The Sum Volume #7: Code

“The first responsibility of leadership is the creation of meaning.” —Warren Bennis.

Welcome to The Sum, where I share my take on the meaning of sum of the week’s parts. I want your voice too. Leave comments here or @GloriaFeldt

My word of the week is CODE: As in Cracking the code, Learning to code, and Rewriting the code

Ada Lovelace, coding pioneer

 Cracking the Code

How much do we love this news of the week? The #WonderWoman movie is doing better at the box office over the longer haul—not just opening week–than any superhero movie in 15 years. The world is truly ready for her/us. That’s what cracking the code is all about.

Aside from the pop culture value of the movie, what really interests me is the role model value to crack the code of cultural gender stereotypes that have for so long defined women in limiting and self-limiting ways. Wonder Woman isn’t perfect on that score but certainly comes close enough that girls and women around the world are embracing the character as never before. And men and boys too, as it turns out. I saw a kindergarten teacher’s list of things that happened in her class during the week after the film’s release.  They included a previously Iron Man obsessed boy asking his mother for a Wonder Woman lunchbox,  and seven girls deciding that that since they all wanted to be Wonder Woman they would be Amazons at recess and not fight each other but work together to fight evil.

Continue reading “The Sum Volume #7: Code”

GLORIA FELDT is the New York Times bestselling author of several books including No Excuses: 9 Ways Women Can Change How We Think About Power, a sought-after speaker and frequent contributor to major news outlets, and the Co-Founder and President of Take The LeadPeople has called her “the voice of experience,” and among the many honors she has been given, Vanity Fair called her one of America’s “Top 200 Women Legends, Leaders, and Trailblazers,” and Glamour chose her as a “Woman of the Year.”

As co-founder and president of Take The Lead, a leading women’s leadership nonprofit, her mission is to achieve gender parity by 2025 through innovative training programs, workshops, a groundbreaking 50 Women Can Change The World immersive, online courses, a free weekly newsletter, and events including a monthly Virtual Happy Hour program and a Take The Lead Day symposium that reached over 400,000 women globally in 2017.

The Young Politica: How Increasing Girls in STEM Programs Can Improve the Nation

In your junior high science classes, how many female scientific pioneers were in your textbook? I doubt that there were more than a handful.

STEM

In freshmen geometry class, did you learn about any famous female mathematicians? Probably not. I did not know about Sally Ride until I graduated from high school and even today, I could not tell you about any legendary female mathematicians.

Pioneering women have been historically absent from all school subjects, not just science and mathematics, since the dawn of the schoolhouse.

Even these days, when more women are going to college than men in this country, there remains a lack of women entering science, technology, engineering, and math (STEM) career fields. The reasons for the interest gap are complicated, according to Christi Corbett, senior researcher for the American Association of University of Women.

“The direction of scientific inquiry is influenced by the people doing the work,” Corbett told me over the phone. Women comprise only 20% of the bachelor’s degrees in engineering and computer science fields. One can infer that women must then only make about 20% of the decisions in, say, scientific research.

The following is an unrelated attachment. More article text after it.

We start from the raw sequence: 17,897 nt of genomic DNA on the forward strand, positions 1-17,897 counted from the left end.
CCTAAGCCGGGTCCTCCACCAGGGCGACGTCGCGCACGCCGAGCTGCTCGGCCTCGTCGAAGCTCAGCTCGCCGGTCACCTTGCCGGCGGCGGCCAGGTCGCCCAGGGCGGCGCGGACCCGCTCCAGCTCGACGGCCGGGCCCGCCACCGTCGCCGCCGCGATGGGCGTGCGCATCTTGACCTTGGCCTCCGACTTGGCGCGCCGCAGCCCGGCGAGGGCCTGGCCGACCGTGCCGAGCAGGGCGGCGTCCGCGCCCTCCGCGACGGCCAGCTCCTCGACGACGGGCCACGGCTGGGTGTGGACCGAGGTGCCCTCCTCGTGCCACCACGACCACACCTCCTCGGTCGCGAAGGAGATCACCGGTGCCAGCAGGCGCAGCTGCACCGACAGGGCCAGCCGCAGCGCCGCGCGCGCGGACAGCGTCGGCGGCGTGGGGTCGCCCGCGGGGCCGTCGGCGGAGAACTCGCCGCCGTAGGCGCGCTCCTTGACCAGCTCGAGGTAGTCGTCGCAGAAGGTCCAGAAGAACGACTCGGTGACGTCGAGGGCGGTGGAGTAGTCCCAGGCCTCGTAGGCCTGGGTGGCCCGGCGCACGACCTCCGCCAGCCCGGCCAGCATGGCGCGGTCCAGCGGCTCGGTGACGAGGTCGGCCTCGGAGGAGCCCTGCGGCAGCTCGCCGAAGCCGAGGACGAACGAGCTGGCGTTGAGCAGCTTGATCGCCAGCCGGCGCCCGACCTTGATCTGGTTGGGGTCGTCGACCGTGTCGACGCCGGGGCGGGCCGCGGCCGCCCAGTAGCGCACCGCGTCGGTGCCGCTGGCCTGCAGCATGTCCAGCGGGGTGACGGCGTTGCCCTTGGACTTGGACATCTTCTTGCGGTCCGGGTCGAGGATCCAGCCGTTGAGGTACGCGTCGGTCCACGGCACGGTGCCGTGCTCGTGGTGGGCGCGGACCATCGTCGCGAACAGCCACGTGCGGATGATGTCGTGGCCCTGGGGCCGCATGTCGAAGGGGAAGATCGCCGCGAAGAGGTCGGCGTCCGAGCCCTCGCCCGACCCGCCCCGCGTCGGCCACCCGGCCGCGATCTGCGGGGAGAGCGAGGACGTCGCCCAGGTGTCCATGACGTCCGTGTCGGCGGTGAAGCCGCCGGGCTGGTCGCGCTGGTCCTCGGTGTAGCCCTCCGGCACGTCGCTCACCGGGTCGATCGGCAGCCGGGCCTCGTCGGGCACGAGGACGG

Corbett helped compile Why So Few?—a comprehensive report that tries to solve why so few women are entering STEM fields. According to the studies in the report, there are still stereotypes which discourage girls from applying themselves towards STEM careers; girls tend to assess their abilities in STEM fields lower than boys do, even when they have similar scores; and girls tend to go into ‘helping’ professions (e.g. nursing), rather than higher-paying jobs in STEM fields that do not get as much recognition for helping others (e.g. engineering).

These girls’ lack of confidence and lack of encouragement by others even contributes to the gender wage gap, because STEM careers tend to have higher salaries than careers in social sciences and humanities.

“If there aren’t any women in STEM fields then there are ideas aren’t being brought to the table,” Christi Corbett said.

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So what’s being done to solve this problem? In the past year, the United States government has taken the initiative to plan new STEM projects and fund existing programs. I would have loved to have been a part of their new NASA G.I.R.L.S. program when I was younger!

AAUW is launching two of their STEM programs nationwide: Tech Savvy and Tech Trek. Tech Savvy is a conference that provides a day of workshops to sixth-to ninth-grade girls and their parents. Tech Trek takes 12-13 year old girls to college campuses, offering interactive classes and field trips with women professionals, offering real-life role-models to girls interested in the STEM fields.

It seems that though the shift to more female scientists and engineers may be slower than other fields women have infiltrated, it is improving.

“It’s nice to see that things are changing,” Corbett commented. “Women have infiltrated in all the majors and now they are finally beginning to see STEM role models.”

The efforts made to ensure that more girls enter these fields should be heavily supported, because an increase in high-paying STEM workers means a smarter nation and a wealthier nation.

 

Maegan Vazquez, a Texas born sophomore at New York University, brings her young woman’s lens on all things political to Heartfeldt Blog every Monday. Send news tips to maeganvaz@gmail.com